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Psychosomatics. 2012 Jan-Feb;53(1):68-74. doi: 10.1016/j.psym.2011.07.010.

Comparison of self-reported cognitive difficulties in a national sample of long-term cancer survivors and cancer-naive controls.

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Dana-Farber Cancer Institute, Boston, MA 02215-5450, USA.



Evidence that long-term cancer survivors (LTCS) experience greater cognitive dysfunction than individuals without cancer is mixed. This analysis of a population-based sample of United States residents compares self-reported cognitive difficulties in LTCS and cancer naïve controls (CNC), controlling for psychiatric disorders.


National Comorbidity Survey-Replication (NCS-R) interviews were conducted in a nationally-representative sample of 9282 people, of whom 5692 were assessed for cancer history. Long-term survivors of adult cancers were defined as individuals who were at least 18 years old at time of diagnosis; greater than 5 years following diagnosis; and with cancer reportedly in remission or cured. Cognitive dysfunction queries included two screening questions and five items drawn than the World Health Organization (WHO) Disability Assessment Schedule 2.0. Psychiatric disorders were identified using the WHO's Composite International Diagnostic Interview. Odds ratios and 95% confidence intervals were obtained from multivariable logistic regression models fit to evaluate the relationship between cancer status (LTCS versus CNC) and cognitive symptoms.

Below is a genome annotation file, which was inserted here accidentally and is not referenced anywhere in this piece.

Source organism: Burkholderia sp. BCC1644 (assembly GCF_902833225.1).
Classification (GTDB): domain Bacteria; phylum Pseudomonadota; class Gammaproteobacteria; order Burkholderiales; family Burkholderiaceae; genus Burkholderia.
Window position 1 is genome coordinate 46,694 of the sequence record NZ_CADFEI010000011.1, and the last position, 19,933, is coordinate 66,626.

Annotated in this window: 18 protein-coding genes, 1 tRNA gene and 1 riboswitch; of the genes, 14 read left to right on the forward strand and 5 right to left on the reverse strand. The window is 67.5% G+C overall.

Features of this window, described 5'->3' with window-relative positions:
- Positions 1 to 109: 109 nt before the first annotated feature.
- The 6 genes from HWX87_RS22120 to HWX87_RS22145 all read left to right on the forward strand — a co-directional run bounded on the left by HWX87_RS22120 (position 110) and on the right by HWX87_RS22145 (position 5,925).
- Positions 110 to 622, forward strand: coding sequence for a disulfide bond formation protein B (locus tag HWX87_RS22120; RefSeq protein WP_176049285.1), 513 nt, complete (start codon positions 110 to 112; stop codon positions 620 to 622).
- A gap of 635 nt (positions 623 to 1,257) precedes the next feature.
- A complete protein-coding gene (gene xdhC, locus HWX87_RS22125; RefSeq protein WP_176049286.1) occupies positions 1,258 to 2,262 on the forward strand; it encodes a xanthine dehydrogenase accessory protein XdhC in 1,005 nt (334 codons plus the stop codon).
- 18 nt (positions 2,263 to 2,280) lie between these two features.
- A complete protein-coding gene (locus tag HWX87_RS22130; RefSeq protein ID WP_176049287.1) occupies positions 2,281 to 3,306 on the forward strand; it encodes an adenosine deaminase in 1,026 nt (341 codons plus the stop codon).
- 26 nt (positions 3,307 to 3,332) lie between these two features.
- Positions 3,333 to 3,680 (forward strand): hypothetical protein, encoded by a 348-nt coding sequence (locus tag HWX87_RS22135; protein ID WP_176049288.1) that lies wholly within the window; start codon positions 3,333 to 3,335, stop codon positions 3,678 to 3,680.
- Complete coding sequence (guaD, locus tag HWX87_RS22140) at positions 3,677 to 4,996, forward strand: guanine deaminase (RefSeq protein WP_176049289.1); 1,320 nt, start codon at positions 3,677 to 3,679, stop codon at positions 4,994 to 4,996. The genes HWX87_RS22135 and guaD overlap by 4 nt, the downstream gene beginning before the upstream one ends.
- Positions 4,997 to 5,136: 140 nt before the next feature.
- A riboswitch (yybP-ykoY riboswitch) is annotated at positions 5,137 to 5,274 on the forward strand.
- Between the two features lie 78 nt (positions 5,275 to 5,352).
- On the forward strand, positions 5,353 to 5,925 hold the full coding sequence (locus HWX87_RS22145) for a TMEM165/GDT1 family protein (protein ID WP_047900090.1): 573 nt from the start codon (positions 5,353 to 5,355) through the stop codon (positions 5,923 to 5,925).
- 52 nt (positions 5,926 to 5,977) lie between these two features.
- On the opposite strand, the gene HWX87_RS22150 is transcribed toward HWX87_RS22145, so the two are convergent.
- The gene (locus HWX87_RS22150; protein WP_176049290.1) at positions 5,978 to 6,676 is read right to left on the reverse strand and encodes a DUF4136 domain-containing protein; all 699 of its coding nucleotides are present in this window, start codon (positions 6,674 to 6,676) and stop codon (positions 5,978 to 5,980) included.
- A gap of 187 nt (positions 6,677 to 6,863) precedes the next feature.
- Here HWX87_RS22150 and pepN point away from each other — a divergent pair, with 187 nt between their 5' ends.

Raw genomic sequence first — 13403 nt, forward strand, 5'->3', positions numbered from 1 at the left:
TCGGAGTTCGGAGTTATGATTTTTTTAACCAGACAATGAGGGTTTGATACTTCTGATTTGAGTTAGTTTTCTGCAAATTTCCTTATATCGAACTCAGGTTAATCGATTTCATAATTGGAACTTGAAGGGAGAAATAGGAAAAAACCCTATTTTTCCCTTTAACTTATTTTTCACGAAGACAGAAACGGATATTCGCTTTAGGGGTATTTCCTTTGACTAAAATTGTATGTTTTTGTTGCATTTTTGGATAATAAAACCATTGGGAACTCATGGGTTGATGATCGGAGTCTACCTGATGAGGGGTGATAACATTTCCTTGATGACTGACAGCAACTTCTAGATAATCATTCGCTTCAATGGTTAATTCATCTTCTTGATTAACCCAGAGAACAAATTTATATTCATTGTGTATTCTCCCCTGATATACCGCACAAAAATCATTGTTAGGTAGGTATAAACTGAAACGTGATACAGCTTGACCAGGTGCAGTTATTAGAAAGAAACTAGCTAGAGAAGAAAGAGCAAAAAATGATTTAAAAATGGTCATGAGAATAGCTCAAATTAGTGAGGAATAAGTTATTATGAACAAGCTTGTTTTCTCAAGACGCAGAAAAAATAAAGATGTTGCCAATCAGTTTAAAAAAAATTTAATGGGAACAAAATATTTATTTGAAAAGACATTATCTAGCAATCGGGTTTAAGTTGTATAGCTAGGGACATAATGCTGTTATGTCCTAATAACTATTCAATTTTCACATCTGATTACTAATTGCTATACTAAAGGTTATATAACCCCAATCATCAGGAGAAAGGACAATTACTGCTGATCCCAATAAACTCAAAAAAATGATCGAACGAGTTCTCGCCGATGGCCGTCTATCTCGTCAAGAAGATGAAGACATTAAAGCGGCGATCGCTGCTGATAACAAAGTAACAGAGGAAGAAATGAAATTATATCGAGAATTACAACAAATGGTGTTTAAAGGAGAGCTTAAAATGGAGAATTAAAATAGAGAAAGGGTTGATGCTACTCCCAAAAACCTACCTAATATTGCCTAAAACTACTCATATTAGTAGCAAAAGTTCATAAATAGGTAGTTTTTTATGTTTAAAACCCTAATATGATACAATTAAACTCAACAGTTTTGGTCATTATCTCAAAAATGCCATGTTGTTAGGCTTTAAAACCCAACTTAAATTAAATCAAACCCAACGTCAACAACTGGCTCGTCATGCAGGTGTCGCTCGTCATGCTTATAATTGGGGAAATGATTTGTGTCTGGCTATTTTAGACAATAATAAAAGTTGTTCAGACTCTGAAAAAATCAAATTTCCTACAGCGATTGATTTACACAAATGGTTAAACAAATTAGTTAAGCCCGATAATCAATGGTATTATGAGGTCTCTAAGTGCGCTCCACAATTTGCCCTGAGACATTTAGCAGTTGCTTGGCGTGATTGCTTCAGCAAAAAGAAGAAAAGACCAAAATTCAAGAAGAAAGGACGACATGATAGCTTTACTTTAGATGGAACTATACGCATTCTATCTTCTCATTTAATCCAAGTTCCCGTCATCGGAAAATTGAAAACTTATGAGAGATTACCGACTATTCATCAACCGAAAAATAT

Of NCS-R participants, 225 met criteria for LTCS and 3953 for CNC. Long-term cancer survivors and CNC screened positive for cognitive symptoms at a rate of 19.5% and 20.8%, respectively, for the first screen and 16.0% and 16.4%, respectively, for the second. Adjusting for demographic and psychiatric variables, LTCS did not carry increased odds of experiencing cognitive symptoms [(OR) 1.00 (95% CI, .59 to 1.68); (OR) .95 (95 %CI, .57 to 1.59)].


Self-reported cognitive symptoms are common among LTCS and CNC. LTCS do not report cognitive symptoms with greater frequency.

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